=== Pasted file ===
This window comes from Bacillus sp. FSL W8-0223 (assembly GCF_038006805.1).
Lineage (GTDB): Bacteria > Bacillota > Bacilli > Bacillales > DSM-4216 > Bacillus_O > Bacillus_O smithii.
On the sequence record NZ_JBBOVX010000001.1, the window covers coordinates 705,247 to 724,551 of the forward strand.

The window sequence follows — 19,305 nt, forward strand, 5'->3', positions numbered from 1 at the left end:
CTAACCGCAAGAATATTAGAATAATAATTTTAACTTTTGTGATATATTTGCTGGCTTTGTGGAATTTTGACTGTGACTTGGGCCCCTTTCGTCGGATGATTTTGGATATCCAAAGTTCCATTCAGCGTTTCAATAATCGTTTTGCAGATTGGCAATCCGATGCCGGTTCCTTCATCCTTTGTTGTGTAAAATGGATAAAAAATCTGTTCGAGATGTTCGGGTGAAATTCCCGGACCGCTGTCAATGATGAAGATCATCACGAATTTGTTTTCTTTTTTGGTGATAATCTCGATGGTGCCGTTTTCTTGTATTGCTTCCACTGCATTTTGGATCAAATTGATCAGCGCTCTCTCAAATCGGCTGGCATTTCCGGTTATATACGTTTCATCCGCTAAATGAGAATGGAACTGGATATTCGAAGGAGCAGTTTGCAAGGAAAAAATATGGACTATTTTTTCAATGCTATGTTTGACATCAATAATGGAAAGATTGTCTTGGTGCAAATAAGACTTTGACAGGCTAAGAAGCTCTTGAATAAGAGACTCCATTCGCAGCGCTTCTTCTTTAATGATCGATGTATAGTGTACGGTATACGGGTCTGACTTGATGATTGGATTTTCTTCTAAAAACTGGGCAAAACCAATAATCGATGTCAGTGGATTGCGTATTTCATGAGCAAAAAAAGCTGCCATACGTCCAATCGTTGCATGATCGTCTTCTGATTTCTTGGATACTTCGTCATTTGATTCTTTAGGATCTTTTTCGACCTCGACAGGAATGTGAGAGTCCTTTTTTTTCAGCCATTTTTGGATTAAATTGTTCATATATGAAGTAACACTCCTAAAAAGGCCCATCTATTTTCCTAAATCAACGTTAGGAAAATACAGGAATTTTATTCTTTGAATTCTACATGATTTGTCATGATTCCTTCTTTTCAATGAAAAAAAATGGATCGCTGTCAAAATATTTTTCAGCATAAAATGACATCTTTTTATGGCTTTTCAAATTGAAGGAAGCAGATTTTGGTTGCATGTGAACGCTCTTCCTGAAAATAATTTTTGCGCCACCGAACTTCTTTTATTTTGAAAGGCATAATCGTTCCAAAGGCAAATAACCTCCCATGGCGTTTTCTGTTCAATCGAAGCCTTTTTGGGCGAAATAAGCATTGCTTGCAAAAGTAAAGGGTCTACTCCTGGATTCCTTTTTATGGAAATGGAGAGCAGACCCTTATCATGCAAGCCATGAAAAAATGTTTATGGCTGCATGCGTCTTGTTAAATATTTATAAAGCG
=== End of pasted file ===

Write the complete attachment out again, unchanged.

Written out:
This window comes from Bacillus sp. FSL W8-0223 (assembly GCF_038006805.1).
Lineage (GTDB): Bacteria > Bacillota > Bacilli > Bacillales > DSM-4216 > Bacillus_O > Bacillus_O smithii.
On the sequence record NZ_JBBOVX010000001.1, the window covers coordinates 705,247 to 724,551 of the forward strand.

The window sequence follows — 19,305 nt, forward strand, 5'->3', positions numbered from 1 at the left end:
CTAACCGCAAGAATATTAGAATAATAATTTTAACTTTTGTGATATATTTGCTGGCTTTGTGGAATTTTGACTGTGACTTGGGCCCCTTTCGTCGGATGATTTTGGATATCCAAAGTTCCATTCAGCGTTTCAATAATCGTTTTGCAGATTGGCAATCCGATGCCGGTTCCTTCATCCTTTGTTGTGTAAAATGGATAAAAAATCTGTTCGAGATGTTCGGGTGAAATTCCCGGACCGCTGTCAATGATGAAGATCATCACGAATTTGTTTTCTTTTTTGGTGATAATCTCGATGGTGCCGTTTTCTTGTATTGCTTCCACTGCATTTTGGATCAAATTGATCAGCGCTCTCTCAAATCGGCTGGCATTTCCGGTTATATACGTTTCATCCGCTAAATGAGAATGGAACTGGATATTCGAAGGAGCAGTTTGCAAGGAAAAAATATGGACTATTTTTTCAATGCTATGTTTGACATCAATAATGGAAAGATTGTCTTGGTGCAAATAAGACTTTGACAGGCTAAGAAGCTCTTGAATAAGAGACTCCATTCGCAGCGCTTCTTCTTTAATGATCGATGTATAGTGTACGGTATACGGGTCTGACTTGATGATTGGATTTTCTTCTAAAAACTGGGCAAAACCAATAATCGATGTCAGTGGATTGCGTATTTCATGAGCAAAAAAAGCTGCCATACGTCCAATCGTTGCATGATCGTCTTCTGATTTCTTGGATACTTCGTCATTTGATTCTTTAGGATCTTTTTCGACCTCGACAGGAATGTGAGAGTCCTTTTTTTTCAGCCATTTTTGGATTAAATTGTTCATATATGAAGTAACACTCCTAAAAAGGCCCATCTATTTTCCTAAATCAACGTTAGGAAAATACAGGAATTTTATTCTTTGAATTCTACATGATTTGTCATGATTCCTTCTTTTCAATGAAAAAAAATGGATCGCTGTCAAAATATTTTTCAGCATAAAATGACATCTTTTTATGGCTTTTCAAATTGAAGGAAGCAGATTTTGGTTGCATGTGAACGCTCTTCCTGAAAATAATTTTTGCGCCACCGAACTTCTTTTATTTTGAAAGGCATAATCGTTCCAAAGGCAAATAACCTCCCATGGCGTTTTCTGTTCAATCGAAGCCTTTTTGGGCGAAATAAGCATTGCTTGCAAAAGTAAAGGGTCTACTCCTGGATTCCTTTTTATGGAAATGGAGAGCAGACCCTTATCATGCAAGCCATGAAAAAATGTTTATGGCTGCATGCGTCTTGTTAAATATTTATAAAGCG